VOLUME 28 NO. 14 | MARCH 28 - APRIL 3, 2009

And justice for all? AAJC lends a hand to Japanese American

Last updated 3-26-09 at 7:00 a.m.

The Asian American Justice Center (AAJC) and its affiliates filed a friend of the court brief in support of petitioner Manoj Nijhawan, who has been in this country for more than two decades raising a family and working as an accountant with a sole criminal record of a nonviolent, white collar conviction that will subject him to deportation.  

Nijhawan was convicted of conspiracy to commit money laundering at the place of his employment. As the evidence shows, he received literally nothing from the loan schemes in which his employers were engaged in, and his guilty verdict did not involve any assignment of amount of loss or amount laundered by Nijhawan. During the sentencing, the court assigned a figure in excess of $10,000 for the purpose of the Federal Sentencing Guidelines. While serving his sentence, removal proceedings were initiated against Mr. Nijhawan, and the immigration judge made a determination of removability that was neither based on the language in the Immigration and Nationality Act nor on the criminal charge of which he was convicted, but rather on sentencing stipulations that the crime exceeded a loss of $10,000 and therefore, rendered Nijhawan removable as an aggravated felon.  

“The Third Circuit Court decision to make Nijhawan subject to removal and deportation radically departs from the current categorical approach of aggravated felony determinations under the Immigration and Nationality Act,” said Vincent A. Eng, the deputy director of AAJC. “Essentially in Nijhawan’s case, the government is trying to remove him based on conduct that he was not convicted of and is contrary to the principles of due process and fairness.”

AAJC’s brief focuses on highlighting case stories that illustrate the harsh consequences to families and individuals removed who have been longtime lawful permanent residents of the country, have citizen children, and have little resources to adequately defend themselves in criminal and immigration court. The approach considered by the Supreme Court would allow immigration judges great latitude in utilizing unreliable documents to determine removability. (end)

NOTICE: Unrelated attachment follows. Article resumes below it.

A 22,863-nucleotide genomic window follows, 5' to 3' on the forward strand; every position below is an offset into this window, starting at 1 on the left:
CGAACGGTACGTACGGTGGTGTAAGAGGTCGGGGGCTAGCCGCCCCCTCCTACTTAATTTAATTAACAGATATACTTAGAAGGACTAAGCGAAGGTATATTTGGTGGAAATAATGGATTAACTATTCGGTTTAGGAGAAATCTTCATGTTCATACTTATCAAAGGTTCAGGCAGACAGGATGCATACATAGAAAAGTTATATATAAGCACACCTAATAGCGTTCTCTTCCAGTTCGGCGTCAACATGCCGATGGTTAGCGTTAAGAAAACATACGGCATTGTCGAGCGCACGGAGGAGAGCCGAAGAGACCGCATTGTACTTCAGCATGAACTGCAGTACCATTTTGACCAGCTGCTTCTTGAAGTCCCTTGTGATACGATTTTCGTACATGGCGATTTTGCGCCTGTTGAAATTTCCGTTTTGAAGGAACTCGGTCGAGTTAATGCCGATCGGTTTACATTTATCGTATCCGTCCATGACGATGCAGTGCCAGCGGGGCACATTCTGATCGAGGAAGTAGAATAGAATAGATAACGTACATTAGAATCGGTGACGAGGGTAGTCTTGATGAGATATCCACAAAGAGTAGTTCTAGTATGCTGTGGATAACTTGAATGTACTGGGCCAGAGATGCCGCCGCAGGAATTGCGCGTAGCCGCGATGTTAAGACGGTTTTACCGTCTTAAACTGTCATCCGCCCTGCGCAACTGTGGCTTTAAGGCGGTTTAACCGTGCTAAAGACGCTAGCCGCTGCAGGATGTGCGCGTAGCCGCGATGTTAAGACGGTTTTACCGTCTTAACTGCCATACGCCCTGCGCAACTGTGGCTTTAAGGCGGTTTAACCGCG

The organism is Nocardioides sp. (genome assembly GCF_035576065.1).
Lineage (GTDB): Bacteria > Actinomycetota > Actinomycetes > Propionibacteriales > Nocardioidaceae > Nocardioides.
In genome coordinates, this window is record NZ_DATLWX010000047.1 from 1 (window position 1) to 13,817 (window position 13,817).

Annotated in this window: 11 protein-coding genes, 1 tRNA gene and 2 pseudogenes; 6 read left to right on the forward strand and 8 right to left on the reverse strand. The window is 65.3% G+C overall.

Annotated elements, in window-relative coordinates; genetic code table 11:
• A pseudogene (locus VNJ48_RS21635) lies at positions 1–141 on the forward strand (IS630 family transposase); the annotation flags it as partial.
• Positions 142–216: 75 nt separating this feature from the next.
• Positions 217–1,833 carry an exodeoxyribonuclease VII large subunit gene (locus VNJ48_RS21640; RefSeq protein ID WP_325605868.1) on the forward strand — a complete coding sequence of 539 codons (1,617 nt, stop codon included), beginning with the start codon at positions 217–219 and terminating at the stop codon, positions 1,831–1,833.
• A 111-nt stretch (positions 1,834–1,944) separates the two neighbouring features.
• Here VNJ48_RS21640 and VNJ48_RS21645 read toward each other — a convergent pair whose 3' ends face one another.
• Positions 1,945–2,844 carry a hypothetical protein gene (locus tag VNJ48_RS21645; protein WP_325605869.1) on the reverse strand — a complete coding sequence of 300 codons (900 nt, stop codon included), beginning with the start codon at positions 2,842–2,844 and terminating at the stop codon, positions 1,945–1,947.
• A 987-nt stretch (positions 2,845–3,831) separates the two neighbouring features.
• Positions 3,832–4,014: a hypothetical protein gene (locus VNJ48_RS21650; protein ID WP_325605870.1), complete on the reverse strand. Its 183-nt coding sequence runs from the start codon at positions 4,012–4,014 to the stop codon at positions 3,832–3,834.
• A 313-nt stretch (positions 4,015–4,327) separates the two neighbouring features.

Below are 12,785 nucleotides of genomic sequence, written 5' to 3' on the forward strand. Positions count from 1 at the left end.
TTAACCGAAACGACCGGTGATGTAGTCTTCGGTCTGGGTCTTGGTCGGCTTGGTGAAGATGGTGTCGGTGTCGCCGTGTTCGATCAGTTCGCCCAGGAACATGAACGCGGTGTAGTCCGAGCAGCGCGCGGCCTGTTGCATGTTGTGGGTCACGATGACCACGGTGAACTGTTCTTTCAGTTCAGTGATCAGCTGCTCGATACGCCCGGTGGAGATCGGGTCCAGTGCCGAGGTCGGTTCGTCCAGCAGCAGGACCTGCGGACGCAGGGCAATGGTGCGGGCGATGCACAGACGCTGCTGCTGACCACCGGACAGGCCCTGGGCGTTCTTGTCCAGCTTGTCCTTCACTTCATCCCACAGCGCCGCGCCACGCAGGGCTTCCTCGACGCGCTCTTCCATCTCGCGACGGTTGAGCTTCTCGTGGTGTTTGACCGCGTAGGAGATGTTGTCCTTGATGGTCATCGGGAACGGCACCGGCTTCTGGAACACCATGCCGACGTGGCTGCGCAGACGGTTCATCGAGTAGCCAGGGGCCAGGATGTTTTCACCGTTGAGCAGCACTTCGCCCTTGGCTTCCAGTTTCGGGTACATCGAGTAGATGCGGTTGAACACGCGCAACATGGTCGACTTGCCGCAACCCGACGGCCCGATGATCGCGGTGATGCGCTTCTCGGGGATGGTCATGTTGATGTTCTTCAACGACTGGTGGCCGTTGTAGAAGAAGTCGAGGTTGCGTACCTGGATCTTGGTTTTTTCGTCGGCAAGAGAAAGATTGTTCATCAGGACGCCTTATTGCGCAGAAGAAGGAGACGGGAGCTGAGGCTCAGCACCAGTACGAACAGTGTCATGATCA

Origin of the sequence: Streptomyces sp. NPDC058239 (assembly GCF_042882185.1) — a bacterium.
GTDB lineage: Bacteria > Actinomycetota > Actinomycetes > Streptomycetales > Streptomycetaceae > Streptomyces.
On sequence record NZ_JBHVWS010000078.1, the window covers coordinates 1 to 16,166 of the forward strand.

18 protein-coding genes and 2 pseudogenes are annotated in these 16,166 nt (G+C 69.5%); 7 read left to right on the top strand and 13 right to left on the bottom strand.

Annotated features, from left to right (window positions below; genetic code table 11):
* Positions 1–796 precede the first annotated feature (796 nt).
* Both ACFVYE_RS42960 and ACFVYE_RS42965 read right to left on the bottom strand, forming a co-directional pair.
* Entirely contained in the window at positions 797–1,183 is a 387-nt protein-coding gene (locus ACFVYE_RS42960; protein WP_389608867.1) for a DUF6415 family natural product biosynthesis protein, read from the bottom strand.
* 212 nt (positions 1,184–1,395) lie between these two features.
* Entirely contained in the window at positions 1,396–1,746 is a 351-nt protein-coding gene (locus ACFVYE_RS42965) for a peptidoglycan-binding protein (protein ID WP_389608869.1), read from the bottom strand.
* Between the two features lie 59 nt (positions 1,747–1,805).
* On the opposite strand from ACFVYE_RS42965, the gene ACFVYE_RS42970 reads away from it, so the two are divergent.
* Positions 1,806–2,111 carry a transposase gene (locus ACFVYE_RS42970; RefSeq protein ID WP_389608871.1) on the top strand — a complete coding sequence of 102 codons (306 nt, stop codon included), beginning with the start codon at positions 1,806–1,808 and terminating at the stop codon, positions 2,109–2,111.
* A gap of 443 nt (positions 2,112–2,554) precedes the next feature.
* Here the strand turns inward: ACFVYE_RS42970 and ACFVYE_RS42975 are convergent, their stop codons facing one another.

Ready or not, dragon boaters …

Last updated 3-26-09 at 7:02 a.m.

The 2009 Asian American Dragon Boat Association (AADBA) Dragon Boat Festival will be held at Thea’s Park in Tacoma on Aug. 8.

In addition to hosting one of the largest dragon boat competitions in Washington, there will be Southeast Asian traditional art demonstrations, traditional dances, Hip Hop, music, and martial arts performances.  

Registration is currently in progress — the AADBA is looking for dragon boat teams. It is also accepting donations and registering volunteers, dand board positions are open. (end)
For more information, call 425-876-0859 or visit www.aadba.org.

USCIS announces $1.2 million citizenship grant program, much of it going to immigrants  

Last updated 3-26-09 at 7:03 a.m.

The U.S. Citizenship and Immigration Services (USCIS) announced on March 13 that a competitive grant program is being offered through Grants.gov for a $1.2 million grant to support citizenship preparation programs for legal permanent residents.

USCIS, through the competitive grant program, will provide funding to community-based organizations (CBOs) that serve one or more priority immigrant groups in areas of the United States that contain a large representation of the country’s immigrant population.

To be eligible for funding, CBOs must have demonstrated experience in providing citizenship and/or immigration related services to legal immigrants. (end)

For an organization that intends to apply for funding under this program, first send an e-mail to citizenshipgrantprogram@dhs.gov by April 15. To apply for this funding opportunity, visit the Grants.gov Web site at www.grants.gov.

Are you ready?
Asian/Pacific American Heritage Week is coming

Last updated 3-26-09 at 7:46 a.m.

In 1978, a joint congressional resolution established Asian/Pacific American Heritage Week. The first 10 days of May were chosen to coincide with two important milestones in Asian/Pacific American history: the arrival in the United States of the first Japanese immigrants (May 7, 1843) and contributions of Chinese workers to the building of the transcontinental railroad, completed on May 10, 1869. In 1992, Congress expanded the observance to a month-long celebration. Per a 1997 Office of Management and Budget directive, the Asian or Pacific Islander racial category was separated into two categories: one being Asian and the other Native Hawaiian and Other Pacific Islander.

The facts:

- In 2007, Asian Americans comprised about 5 percent of the total population.
- States with a high Asian American population: California, New York, and Texas.
- In Hawaii, Asians made up the highest proportion of the total population (55 percent), followed by California (14 percent), and New Jersey and Washington (8 percent each).
- In 2007, Chinese Americans were the largest Asian group, followed by Filipinos, Asian Indians, Vietnamese, Koreans, and Japanese. (end)


Half and half
Parents and children come together from two sides of the world
Dating outside your race?


Exports to China and Japan bolsters U.S. pork industry
Man accused of bogus organ brokering in NY
China says Johnson & Johnson baby products OK


India’s Tata Motors to launch $2,000 Nano
Official says China to continue buying U.S. debt
Report: North Korea to fire rocket April 4–5

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